A car is stolen every 44 seconds in the United States. Learn how to deal with your auto insurance company and the police with our step by step instructions.
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Americans travel by car more than any other nation in the world, so it comes as no surprise that we often take our cars for granted. For those of us who live in particularly suburban areas, we frequently use our cars to commute to and from work, to run errands, or to visit others. So when you step outside to find your vehicle missing, you feel completely helpless and disconnected from the world. Many of us never think to prepare for a theft even though the National Highway Traffic Safety Administration reports that a car is stolen every 44 seconds in the United States. With these odds it’d be best to have an idea of what to expect when you can’t find your vehicle so that this stressful process can go over a little more smoothly.
What to do if your car is stolen:
- Keep calm: It’s completely normal to panic when your car isn’t where you left it and your thoughts immediately jump to the worse scenario -- theft. However you should try to keep calm. After all, times like this are exactly why you carry insurance. Before concluding your car has been stolen, ask yourself if it’s been misplaced, towed, repossessed, or borrowed by a relative without asking.
- Check if your vehicle has just been towed: It’s possible your car was simply towed because you parked in a no parking zone or a reserved parking space. Before calling the police of your insurance agent, make sure you contact local towing companies and the owner of the property if they towed your vehicle. There are also websites that allow you to track your towed vehicle by the VIN number.
- Call police: If you’ve exhausted all other possibilities and are sure your vehicle has been stolen, call the police and report it missing. Make sure to give police adequate information about your vehicle including your VIN number, license plate number, make, model, color, if it has a GPS tracking device, and any other distinguishable traits.
- File a police report:After reporting your car missing with police, you must file a police report before contacting your insurance agent. Some providers won’t pay a claim if a report hasn’t been filed.
- Call your insurance agent: Contact your provider in order to begin the claims process. You must have comprehensive coverage to cover the the cost of theft, however even if you don’t have comprehensive you should still call your agent. Your liability will cover you in the event that the thieves caused property damage while operating your car. If the thought of not being covered in the event of a theft concerns you, use a quote comparison site, like Insurify.com, to customize, build, and buy premiums online. Your provider will need more information including:
Call your lender: If you’re leasing or financing your car, let your moneylender know of the theft. Some providers would prefer to work with your lender during a theft situation.
- The vehicle’s title
- The location of all keys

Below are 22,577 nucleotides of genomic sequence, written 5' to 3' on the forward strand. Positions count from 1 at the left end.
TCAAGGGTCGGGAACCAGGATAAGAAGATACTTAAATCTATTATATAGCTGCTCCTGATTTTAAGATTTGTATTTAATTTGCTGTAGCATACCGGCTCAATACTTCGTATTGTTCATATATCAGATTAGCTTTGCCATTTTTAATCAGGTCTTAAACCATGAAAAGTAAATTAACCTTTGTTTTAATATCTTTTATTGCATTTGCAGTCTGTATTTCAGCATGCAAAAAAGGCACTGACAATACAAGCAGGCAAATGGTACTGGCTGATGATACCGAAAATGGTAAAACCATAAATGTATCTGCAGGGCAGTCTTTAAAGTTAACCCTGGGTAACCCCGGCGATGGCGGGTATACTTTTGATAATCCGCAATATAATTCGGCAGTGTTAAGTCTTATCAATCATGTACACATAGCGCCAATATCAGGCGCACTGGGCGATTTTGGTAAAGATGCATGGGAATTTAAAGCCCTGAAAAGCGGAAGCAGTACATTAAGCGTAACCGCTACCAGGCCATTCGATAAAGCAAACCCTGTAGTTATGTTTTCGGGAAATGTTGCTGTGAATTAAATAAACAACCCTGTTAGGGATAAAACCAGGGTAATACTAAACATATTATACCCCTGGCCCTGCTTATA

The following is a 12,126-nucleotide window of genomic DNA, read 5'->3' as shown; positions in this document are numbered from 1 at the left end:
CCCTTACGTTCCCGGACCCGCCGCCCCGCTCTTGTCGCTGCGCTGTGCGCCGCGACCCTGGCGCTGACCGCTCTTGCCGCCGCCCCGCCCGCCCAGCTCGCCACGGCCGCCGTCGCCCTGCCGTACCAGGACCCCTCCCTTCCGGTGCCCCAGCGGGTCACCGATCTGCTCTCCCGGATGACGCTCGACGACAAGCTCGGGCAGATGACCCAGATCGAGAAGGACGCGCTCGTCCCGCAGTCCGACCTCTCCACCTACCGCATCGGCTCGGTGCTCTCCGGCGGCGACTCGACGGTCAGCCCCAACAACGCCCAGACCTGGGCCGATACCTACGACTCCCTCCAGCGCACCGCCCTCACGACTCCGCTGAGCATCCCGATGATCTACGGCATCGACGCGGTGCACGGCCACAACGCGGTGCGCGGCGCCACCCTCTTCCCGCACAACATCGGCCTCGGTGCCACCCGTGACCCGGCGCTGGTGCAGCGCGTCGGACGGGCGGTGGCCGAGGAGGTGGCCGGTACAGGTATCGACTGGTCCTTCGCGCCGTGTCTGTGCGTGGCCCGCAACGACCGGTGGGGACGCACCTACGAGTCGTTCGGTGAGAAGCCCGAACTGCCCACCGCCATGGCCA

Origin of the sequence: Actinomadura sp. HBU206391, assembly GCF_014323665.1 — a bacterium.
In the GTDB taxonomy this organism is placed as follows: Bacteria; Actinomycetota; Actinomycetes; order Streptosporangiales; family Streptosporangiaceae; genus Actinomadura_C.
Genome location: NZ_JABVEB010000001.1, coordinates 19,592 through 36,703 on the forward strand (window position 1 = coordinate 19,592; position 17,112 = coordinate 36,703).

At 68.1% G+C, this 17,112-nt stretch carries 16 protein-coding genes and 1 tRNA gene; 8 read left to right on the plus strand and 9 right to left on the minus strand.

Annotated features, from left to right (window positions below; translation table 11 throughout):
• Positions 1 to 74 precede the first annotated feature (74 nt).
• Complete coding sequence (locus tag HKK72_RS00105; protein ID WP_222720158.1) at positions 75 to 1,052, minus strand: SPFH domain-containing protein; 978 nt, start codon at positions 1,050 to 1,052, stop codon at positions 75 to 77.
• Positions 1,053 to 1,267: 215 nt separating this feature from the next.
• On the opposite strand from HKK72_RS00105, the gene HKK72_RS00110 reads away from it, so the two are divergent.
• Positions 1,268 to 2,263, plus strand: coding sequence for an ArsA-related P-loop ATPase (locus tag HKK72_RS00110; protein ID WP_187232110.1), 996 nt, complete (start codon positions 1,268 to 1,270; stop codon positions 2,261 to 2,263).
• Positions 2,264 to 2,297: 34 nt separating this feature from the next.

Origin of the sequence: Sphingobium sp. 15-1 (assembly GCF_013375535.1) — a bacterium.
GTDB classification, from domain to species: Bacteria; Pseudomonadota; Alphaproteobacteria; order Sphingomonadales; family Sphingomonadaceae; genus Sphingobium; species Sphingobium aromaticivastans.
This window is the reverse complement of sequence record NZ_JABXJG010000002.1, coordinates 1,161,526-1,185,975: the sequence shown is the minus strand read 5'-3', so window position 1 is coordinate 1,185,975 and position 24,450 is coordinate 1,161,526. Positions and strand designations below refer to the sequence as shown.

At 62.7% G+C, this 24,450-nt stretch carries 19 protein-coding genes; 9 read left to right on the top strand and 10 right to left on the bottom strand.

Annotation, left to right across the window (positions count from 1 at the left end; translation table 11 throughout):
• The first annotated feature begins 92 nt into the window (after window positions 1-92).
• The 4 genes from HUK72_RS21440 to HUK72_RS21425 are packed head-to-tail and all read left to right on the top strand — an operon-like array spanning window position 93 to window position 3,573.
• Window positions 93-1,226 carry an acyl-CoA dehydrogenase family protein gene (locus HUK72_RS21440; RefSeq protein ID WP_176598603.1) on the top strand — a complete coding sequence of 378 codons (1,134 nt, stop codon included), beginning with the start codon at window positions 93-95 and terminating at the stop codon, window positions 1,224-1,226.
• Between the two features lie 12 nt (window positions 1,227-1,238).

- The mileage of the vehicle
- A list of people who have admittance to the car
- A list of personal items in the car at the time of the theft
- Where you last saw your vehicle
- If the car has a GPS/anti-theft tracking device
- If you saw any broken glass in the spot where your car was parked
- Phone or social media account records
What is auto insurance fraud?
As you can see, there are many steps you’ll have to go through before your provider honors your claim and you see compensation for your loss. Your agent’s requests may seem to invade your personal privacy, but this is only because the National Insurance Crime Bureau reports that of all property and casualty claims,10% are fraudulent. Fraudulent cases cost American taxpayers a whomping $40 billion dollars each year. Therefore insurance companies must rule out the owner of the car as the prime suspect by looking at suspicious behaviors such as:
- A large amount of debt
- Lack of police reports, but a large amount of previous claims
- Damage or theft of items that are difficult to determine a value for, such as heirlooms
- Not being upset over a major loss
Don’t worry if you do exhibit some of these behaviors when your car has actually been stolen. They aren’t the only clues companies use to accuse someone of fraud.
In the end, if the police have recovered your vehicle (which according to Esurance.com is an 88% chance), call your insurance provider immediately so that they can appraise any damages, decide if it needs repairs or replacement, and settle your claim. Sadly, if your vehicle couldn’t be recovered, you’ll still need to call your provider so that they can settle your claim and you can begin to shop for a new car.
Ways to keep your car safe from theft:
The National Highway Traffic Safety Administration reported that almost 50% of car thefts are due to common mistakes made by the owner. Don’t be a statistic. Follow these safety protocols:
- Always keep your doors locked whether you’re in the car or not.
- Always keep your windows rolled up when you aren’t in the vehicle.
- Don’t leave your car running if you aren’t in it.
- Don’t leave a spare set of keys in your vehicle.
- Try not to keep possessions in your vehicles. You never know what could tempt a thief to break in your car. If you must keep valuables in your car, hide them under seats or in the trunk.
- Try to park in a well-lit area or near security cameras.
- In the event that someone is trying to steal your vehicle while you're in it, don't resist. Calmly get out of the car and contact the police when it's safe to do so. Your car isn't worth your safety, which is exactly why car insurance exists to compensate such losses.